In a previous discussion, three distinct philosophies for muscle building were explored:
- Effort-Based Training: This approach centers on maximizing effort during each set to achieve results from a small number of work sets. It’s also known as low-volume training or High Intensity Training (HIT).
- Volume-Based Training: Here, a higher number of sets are employed, although they are not pushed as intensely as in effort-based training. The goal is to accumulate enough effective repetitions to stimulate hypertrophy.
- Load-Based Training: This approach mainly involves heavy lifting to build both strength and size in tandem, often referred to as powerbuilding.
All three methods are effective for achieving hypertrophy, but the choice between them depends on your individual circumstances and training experience.
For Fat Loss (Caloric Deficit):
Effort-based and volume-based approaches are effective during a fat loss phase, each for different reasons. However, load-based training is more suitable only until you reach around 10% body fat, as lifting heavy can become more hazardous at lower body fat levels.
Volume-based training has the advantage of burning more calories, but it becomes problematic when your caloric deficit primarily results from reduced food intake. With less food, your capacity to recover from training is hampered. On the other hand, a volume-based approach can be suitable when you achieve a significant caloric deficit through exercise and other physical activities.
Effort-based training is more fitting when you significantly reduce food intake to create a caloric deficit. This approach is not reliant on a particular diet and works well with low-carb dieting, as fewer carbs result in decreased muscle glycogen, affecting the efficacy of high-volume training.
For Bulking (Large Caloric Surplus):
When bulking with a significant caloric surplus, both load-based and volume-based training are beneficial. Load-based training thrives due to added water retention, glycogen storage, and even fat gain, which improve passive joint stability and support heavy lifting. Volume-based training requires additional fuel, aiding in minimizing fat gain and providing a higher energy expenditure.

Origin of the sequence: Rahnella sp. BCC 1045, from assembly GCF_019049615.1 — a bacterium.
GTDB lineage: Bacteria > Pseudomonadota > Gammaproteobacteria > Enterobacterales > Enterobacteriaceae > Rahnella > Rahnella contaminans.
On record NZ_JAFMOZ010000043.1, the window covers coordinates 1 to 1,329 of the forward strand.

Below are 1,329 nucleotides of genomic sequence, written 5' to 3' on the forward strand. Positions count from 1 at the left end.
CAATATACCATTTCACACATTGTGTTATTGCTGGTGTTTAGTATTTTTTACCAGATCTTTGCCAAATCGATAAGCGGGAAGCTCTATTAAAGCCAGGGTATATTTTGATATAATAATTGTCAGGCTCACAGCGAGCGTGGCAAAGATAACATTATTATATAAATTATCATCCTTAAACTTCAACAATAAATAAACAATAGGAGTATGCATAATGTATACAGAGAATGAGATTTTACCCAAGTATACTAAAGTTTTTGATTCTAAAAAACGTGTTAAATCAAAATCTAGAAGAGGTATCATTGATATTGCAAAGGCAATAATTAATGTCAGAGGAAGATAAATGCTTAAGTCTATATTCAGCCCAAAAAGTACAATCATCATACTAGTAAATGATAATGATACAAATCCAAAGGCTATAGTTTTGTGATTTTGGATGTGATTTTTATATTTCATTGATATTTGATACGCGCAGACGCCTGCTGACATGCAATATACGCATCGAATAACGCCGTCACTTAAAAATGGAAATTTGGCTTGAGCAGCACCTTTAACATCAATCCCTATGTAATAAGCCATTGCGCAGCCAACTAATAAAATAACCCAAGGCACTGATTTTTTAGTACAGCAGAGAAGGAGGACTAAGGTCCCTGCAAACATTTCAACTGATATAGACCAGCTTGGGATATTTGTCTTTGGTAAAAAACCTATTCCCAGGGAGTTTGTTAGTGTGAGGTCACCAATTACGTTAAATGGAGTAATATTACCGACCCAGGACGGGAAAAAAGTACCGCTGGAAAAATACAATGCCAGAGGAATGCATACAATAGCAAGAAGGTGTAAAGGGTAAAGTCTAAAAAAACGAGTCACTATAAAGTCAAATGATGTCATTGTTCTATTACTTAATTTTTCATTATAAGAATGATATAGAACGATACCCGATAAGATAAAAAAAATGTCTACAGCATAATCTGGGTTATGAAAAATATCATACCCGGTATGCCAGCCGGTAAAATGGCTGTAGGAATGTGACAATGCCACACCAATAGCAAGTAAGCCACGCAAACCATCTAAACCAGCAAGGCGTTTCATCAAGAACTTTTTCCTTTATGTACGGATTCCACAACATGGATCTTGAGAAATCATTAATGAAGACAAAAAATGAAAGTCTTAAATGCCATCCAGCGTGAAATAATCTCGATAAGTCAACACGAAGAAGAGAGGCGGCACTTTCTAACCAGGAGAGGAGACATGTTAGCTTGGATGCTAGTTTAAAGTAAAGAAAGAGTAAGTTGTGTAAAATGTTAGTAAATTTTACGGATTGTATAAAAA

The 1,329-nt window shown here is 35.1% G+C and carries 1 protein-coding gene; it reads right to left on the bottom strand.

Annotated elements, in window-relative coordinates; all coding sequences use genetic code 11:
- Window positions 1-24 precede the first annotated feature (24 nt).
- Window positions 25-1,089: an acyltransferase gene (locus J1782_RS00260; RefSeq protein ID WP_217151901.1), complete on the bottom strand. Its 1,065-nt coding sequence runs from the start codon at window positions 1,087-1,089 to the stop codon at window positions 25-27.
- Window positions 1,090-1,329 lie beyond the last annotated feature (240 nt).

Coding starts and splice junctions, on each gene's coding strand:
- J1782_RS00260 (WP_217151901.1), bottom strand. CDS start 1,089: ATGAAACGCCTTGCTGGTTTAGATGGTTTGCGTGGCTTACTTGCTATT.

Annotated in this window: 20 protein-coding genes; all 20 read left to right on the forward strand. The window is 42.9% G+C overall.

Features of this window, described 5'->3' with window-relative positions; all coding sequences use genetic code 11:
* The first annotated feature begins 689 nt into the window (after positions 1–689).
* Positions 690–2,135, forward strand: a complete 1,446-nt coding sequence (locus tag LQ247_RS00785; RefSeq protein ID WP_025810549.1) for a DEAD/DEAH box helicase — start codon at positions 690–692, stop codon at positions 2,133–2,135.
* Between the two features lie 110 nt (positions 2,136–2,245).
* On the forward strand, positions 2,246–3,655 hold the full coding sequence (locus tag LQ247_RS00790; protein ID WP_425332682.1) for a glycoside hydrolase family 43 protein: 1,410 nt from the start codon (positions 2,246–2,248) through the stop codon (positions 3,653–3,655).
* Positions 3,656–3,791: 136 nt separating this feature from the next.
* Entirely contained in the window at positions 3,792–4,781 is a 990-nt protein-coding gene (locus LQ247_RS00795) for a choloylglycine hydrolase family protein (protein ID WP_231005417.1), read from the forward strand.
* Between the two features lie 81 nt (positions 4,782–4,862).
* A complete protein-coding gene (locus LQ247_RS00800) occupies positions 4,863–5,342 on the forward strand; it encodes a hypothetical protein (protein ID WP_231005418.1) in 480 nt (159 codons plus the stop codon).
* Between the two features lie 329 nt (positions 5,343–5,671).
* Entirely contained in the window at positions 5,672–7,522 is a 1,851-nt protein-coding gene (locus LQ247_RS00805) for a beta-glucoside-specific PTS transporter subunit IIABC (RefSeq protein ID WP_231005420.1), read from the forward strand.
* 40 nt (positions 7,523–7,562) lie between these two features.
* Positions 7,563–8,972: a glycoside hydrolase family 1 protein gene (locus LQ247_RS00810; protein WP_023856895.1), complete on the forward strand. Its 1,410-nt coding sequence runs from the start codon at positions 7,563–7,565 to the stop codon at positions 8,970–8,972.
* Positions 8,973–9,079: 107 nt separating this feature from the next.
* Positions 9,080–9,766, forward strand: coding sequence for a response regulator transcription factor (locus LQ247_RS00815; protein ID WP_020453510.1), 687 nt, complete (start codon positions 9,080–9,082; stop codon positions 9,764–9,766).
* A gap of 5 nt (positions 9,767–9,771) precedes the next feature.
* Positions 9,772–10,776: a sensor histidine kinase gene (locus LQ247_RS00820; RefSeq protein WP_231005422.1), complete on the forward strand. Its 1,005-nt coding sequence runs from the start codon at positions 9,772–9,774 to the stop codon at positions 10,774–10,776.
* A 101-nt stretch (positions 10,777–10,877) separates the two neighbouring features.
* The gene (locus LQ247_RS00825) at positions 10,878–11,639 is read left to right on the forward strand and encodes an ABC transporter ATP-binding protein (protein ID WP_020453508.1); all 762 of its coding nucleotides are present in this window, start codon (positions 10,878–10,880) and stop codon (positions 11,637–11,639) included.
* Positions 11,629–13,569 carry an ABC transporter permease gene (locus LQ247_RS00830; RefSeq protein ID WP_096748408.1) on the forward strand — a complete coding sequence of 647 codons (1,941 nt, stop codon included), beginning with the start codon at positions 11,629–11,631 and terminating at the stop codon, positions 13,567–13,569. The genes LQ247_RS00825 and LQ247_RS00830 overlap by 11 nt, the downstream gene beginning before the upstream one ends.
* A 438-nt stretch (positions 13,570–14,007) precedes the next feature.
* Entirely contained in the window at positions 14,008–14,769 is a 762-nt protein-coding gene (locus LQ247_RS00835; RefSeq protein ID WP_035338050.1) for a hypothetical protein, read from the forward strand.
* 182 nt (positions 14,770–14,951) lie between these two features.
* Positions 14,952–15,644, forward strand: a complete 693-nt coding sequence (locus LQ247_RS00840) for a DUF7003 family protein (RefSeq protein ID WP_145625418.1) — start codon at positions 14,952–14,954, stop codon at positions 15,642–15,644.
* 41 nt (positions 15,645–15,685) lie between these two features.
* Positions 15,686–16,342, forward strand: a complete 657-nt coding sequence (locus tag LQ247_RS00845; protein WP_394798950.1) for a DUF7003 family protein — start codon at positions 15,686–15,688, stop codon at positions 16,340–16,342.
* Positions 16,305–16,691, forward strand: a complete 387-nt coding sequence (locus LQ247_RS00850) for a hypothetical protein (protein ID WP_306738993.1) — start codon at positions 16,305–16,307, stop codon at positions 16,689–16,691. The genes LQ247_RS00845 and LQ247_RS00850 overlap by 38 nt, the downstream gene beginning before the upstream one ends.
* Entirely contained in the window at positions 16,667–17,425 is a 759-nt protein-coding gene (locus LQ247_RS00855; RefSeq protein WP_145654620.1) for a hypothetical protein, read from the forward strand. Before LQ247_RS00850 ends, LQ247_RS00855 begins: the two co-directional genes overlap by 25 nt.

For Maingaining (Maintaining Muscle with Minimal Fat Gain):
Maingaining, the phase between recomposition and bulking, involves maintaining muscle without significant fat gain. All three training approaches can be used, depending on your specific circumstances. Effort-based training is appropriate when eating at maintenance daily. Volume-based training can be suitable if you maintain higher food and carbohydrate intake but may pose recovery challenges with significant food reduction and low-carb strategies. Load-based training is feasible for maingaining, but more suitable when you’re not already at a very lean body fat level.
For Recomping (Losing Fat and Gaining Muscle):
Recomposition is challenging but involves creating a small caloric deficit over the week. It typically consists of three days at maintenance, three days at a slight deficit (on non-training days with cardio/conditioning), and one day at a slight surplus (on the most important workout day). Effort-based training combined with low-intensity cardio on separate days is recommended, as it’s easier to recover from and supports fat loss.
Building Muscle While Practicing a Recreational Sport:
For those who aim to improve their physique while engaging in sports, the recommended training approaches are effort-based training or a lower-volume load-based strategy. A lower volume strategy minimizes interference with sports performance and aids recovery.
Beginners benefit from volume-based training, as it offers more practice for movements and muscle contractions. Given their lower neurological efficiency and reduced capacity for lifting heavy weights, more sets are required to stimulate muscle growth. As beginners build their mind-muscle connection and movement efficiency, they can transition to an effort-based approach to incorporate hard training effectively.
For Stressed Individuals:
People under high stress, whether physical or mental, have limited capacity to handle training volume. In such cases, an effort-based approach is the most suitable.
Combining Training Approaches:
Combining effort-based and volume-based training is not recommended, but load-based training can be integrated with effort-based training.
Combining Approaches in a Training Cycle:
You can employ different training approaches in a periodized manner within a single training cycle, offering variety and promoting balanced progress. The choice of sequence can be tailored to your experience level and objectives, whether for beginners, intermediates, or advanced lifters.
Ultimately, the optimal approach depends on your specific goals, dietary strategy, and individual circumstances.